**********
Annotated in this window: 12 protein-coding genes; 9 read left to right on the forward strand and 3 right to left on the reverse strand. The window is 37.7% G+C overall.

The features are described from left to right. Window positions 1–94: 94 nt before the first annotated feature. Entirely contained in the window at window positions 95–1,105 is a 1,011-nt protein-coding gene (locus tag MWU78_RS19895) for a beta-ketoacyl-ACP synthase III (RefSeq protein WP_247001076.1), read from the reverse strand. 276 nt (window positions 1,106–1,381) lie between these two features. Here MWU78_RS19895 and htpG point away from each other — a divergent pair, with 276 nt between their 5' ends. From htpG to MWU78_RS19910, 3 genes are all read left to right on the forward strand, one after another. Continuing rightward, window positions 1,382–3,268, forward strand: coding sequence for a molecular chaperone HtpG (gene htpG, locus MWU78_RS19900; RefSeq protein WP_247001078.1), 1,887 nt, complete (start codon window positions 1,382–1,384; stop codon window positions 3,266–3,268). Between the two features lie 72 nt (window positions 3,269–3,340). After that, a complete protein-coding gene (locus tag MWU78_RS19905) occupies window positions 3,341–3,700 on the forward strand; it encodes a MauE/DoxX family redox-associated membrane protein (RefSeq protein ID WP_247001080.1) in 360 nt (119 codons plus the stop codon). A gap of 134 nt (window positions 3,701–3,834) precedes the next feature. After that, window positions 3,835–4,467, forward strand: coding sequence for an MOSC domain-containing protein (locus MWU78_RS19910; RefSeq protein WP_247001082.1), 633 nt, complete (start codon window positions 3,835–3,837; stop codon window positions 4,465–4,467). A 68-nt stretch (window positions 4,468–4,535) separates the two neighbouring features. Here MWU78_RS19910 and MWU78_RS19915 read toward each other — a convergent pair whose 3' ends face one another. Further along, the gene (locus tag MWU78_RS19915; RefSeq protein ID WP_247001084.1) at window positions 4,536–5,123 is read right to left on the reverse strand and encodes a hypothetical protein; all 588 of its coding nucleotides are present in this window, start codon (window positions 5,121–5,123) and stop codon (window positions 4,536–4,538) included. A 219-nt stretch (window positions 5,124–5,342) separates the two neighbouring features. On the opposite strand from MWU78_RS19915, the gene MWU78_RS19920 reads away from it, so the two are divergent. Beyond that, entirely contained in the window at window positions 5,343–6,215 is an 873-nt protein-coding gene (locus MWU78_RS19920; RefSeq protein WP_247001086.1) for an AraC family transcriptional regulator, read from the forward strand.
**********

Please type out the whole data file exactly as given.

Annotated in this window: 12 protein-coding genes; 9 read left to right on the forward strand and 3 right to left on the reverse strand. The window is 37.7% G+C overall.

The features are described from left to right. Window positions 1–94: 94 nt before the first annotated feature. Entirely contained in the window at window positions 95–1,105 is a 1,011-nt protein-coding gene (locus tag MWU78_RS19895) for a beta-ketoacyl-ACP synthase III (RefSeq protein WP_247001076.1), read from the reverse strand. 276 nt (window positions 1,106–1,381) lie between these two features. Here MWU78_RS19895 and htpG point away from each other — a divergent pair, with 276 nt between their 5' ends. From htpG to MWU78_RS19910, 3 genes are all read left to right on the forward strand, one after another. Continuing rightward, window positions 1,382–3,268, forward strand: coding sequence for a molecular chaperone HtpG (gene htpG, locus MWU78_RS19900; RefSeq protein WP_247001078.1), 1,887 nt, complete (start codon window positions 1,382–1,384; stop codon window positions 3,266–3,268). Between the two features lie 72 nt (window positions 3,269–3,340). After that, a complete protein-coding gene (locus tag MWU78_RS19905) occupies window positions 3,341–3,700 on the forward strand; it encodes a MauE/DoxX family redox-associated membrane protein (RefSeq protein ID WP_247001080.1) in 360 nt (119 codons plus the stop codon). A gap of 134 nt (window positions 3,701–3,834) precedes the next feature. After that, window positions 3,835–4,467, forward strand: coding sequence for an MOSC domain-containing protein (locus MWU78_RS19910; RefSeq protein WP_247001082.1), 633 nt, complete (start codon window positions 3,835–3,837; stop codon window positions 4,465–4,467). A 68-nt stretch (window positions 4,468–4,535) separates the two neighbouring features. Here MWU78_RS19910 and MWU78_RS19915 read toward each other — a convergent pair whose 3' ends face one another. Further along, the gene (locus tag MWU78_RS19915; RefSeq protein ID WP_247001084.1) at window positions 4,536–5,123 is read right to left on the reverse strand and encodes a hypothetical protein; all 588 of its coding nucleotides are present in this window, start codon (window positions 5,121–5,123) and stop codon (window positions 4,536–4,538) included. A 219-nt stretch (window positions 5,124–5,342) separates the two neighbouring features. On the opposite strand from MWU78_RS19915, the gene MWU78_RS19920 reads away from it, so the two are divergent. Beyond that, entirely contained in the window at window positions 5,343–6,215 is an 873-nt protein-coding gene (locus MWU78_RS19920; RefSeq protein WP_247001086.1) for an AraC family transcriptional regulator, read from the forward strand.